Is socionics better than the MBTI

Compared to MBTI (Myers Briggs)

What are the differences between the personality test type test and the MBTI (Myers Briggs Type Indicator), which is one of the foundations of the type test? Since this question comes up again and again, here is an overview:

1. The German terms

I use my own German terms (Reasons for this e.g.here):

MBTI / TYPE TEST

I.ntroversion - E.xtraversion / I.ntroverted - E.xtroverted
S.ensing - iNtuition / Ppractical - Ttheoretically
Thinking - F.eeling / Hkind - Kooperatively
Judging - Perceiving / Geplant - S.spontaneous

(Neuroticism, i.e. the properties Resistant - Sensitive are not part of the model with the MBTI)

2. The evaluation / test

At the MBTI one assumes that there is only one either / or. E.g. either one is an extrovert or an introvert. The strength of this characteristic is irrelevant for the MBTI. Therefore, you always have to choose between two statements in the original MBTI and also in similar tests (e.g. whether you are rather neat or casual). There is no middle ground. Scientific findings from the last 30 years (e.g. Big Five) are largely ignored and not taken into account in the MBTI.

The type test I orient myself more towards scientific knowledge: it is above all important how strong the expression of a property is. E.g. whether you are strongly extroverted, moderately extroverted, slightly extroverted, right in the middle, slightly introverted, etc. The generic terms such as introverted and extroverted are simplifications to describe a quality in general. The strength of a characteristic can be tested e.g. in the type test XL. You don't have to decide for one side or the other, you can specify how strongly a statement is true.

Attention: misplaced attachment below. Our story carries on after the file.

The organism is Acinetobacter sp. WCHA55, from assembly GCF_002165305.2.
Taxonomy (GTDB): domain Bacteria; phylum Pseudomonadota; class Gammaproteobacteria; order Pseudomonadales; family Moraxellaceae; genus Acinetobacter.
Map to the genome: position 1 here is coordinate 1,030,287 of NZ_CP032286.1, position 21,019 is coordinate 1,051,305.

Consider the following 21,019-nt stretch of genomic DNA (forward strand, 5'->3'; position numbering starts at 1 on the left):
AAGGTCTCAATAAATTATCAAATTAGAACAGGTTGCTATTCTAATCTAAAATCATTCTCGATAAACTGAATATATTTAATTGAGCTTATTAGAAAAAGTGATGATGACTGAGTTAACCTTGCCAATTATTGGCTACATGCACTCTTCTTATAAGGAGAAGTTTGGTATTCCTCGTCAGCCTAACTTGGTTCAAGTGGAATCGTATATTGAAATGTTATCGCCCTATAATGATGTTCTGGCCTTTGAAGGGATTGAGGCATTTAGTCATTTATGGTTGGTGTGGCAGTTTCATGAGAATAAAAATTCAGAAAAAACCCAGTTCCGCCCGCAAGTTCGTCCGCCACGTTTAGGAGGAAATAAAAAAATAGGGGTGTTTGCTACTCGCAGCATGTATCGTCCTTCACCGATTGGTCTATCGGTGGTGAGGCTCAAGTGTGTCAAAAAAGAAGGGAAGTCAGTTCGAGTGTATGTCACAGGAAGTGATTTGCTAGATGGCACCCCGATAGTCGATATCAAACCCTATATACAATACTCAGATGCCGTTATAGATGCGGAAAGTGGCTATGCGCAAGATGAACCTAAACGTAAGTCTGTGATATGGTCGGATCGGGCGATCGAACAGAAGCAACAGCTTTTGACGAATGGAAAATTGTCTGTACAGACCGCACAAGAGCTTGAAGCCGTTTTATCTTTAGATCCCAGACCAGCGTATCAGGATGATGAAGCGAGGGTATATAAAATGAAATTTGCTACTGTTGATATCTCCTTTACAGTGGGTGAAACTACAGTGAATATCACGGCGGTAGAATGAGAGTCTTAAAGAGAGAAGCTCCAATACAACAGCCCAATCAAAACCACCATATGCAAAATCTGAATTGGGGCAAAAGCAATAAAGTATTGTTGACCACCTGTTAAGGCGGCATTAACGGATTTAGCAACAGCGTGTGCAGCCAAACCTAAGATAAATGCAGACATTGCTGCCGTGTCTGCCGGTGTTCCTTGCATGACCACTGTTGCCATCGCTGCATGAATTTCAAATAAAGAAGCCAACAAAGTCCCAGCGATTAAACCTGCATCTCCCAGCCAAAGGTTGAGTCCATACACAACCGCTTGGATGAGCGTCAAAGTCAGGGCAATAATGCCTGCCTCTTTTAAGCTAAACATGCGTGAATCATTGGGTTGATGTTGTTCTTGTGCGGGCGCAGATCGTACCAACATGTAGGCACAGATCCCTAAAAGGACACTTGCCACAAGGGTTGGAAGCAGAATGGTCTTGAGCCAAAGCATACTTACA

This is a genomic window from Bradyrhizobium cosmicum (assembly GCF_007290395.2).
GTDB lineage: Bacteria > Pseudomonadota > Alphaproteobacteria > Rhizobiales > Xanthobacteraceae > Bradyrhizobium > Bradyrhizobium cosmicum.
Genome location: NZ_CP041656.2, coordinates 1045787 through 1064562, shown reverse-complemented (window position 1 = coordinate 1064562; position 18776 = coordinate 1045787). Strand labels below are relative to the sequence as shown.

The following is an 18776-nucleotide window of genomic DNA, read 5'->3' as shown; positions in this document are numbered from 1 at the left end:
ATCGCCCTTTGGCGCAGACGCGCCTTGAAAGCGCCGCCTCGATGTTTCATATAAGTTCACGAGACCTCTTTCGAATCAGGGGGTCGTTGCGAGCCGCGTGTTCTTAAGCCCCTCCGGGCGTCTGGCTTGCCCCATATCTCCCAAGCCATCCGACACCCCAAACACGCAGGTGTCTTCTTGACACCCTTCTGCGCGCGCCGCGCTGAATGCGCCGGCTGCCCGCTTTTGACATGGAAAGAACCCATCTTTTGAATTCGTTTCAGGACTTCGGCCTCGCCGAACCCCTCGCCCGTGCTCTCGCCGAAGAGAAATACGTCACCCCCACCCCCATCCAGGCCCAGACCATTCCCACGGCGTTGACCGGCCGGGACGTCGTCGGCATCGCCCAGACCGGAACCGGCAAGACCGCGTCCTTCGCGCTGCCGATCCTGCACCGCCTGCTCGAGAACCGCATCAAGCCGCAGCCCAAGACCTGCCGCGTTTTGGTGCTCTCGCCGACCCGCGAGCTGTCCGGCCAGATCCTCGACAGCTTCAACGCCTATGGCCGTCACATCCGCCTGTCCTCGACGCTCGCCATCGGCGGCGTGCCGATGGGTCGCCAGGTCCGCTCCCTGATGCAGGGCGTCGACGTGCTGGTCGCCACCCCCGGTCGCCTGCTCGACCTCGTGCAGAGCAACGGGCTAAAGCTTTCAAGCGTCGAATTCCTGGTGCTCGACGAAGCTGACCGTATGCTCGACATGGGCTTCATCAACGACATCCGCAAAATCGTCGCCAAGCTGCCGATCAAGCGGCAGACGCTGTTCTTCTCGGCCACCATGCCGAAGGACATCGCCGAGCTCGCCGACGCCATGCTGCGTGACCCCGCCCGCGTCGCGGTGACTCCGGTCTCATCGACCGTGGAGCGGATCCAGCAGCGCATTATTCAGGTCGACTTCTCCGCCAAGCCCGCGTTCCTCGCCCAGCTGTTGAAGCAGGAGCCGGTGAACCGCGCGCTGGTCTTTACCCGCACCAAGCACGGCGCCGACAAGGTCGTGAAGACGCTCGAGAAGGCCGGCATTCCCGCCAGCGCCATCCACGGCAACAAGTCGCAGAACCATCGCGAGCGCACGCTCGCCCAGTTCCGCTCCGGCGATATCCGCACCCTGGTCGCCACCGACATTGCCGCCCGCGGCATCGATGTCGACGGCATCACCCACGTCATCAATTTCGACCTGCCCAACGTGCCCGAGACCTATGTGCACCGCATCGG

3. The interpretation

In the MBTI Similar to socionics, it is based much more or less directly on the 90-year-old theories of C.G. Young. In the MBTI, these theories were further developed into questionable functional analysis: according to the MBTI, each type has a fixed set of functions with a fixed sequence that determines which properties are strongest and which are weakest. Mind you, regardless of which property is actually strongest or weakest in the test. This system therefore has little to do with the real personality, because its statements are simply incorrect (see critical article on the functions).

In the type test Jung's old theories no longer play such an important role. It's all about personality traits (see above) and the strength of their expression. Because from it it can be read in a very simple and real understandable way which is the strongest property. There is less room for interpretation and more about how someone actually is.

There are even more differences on the page in the comparison to the MBTI section.

The old 16 MBTI types:

ESTP - doer
ESFP - entertainers
ISTP- Craftsman
ISFP - connoisseur

ESTJ - director
ESFJ - host
ISTJ - Inspector
ISFJ - Caregiver

ENFP - comedian
ENFJ - Teacher
INFP - dreamer
INFJ - psychologist

ENTP - inventor
ENTJ - Commander
INTP - thinker
INTJ - scientist

Similar topics: Reiss profiles, occupational test, DISG, Enneagram, intuition, personality disorder, empathy

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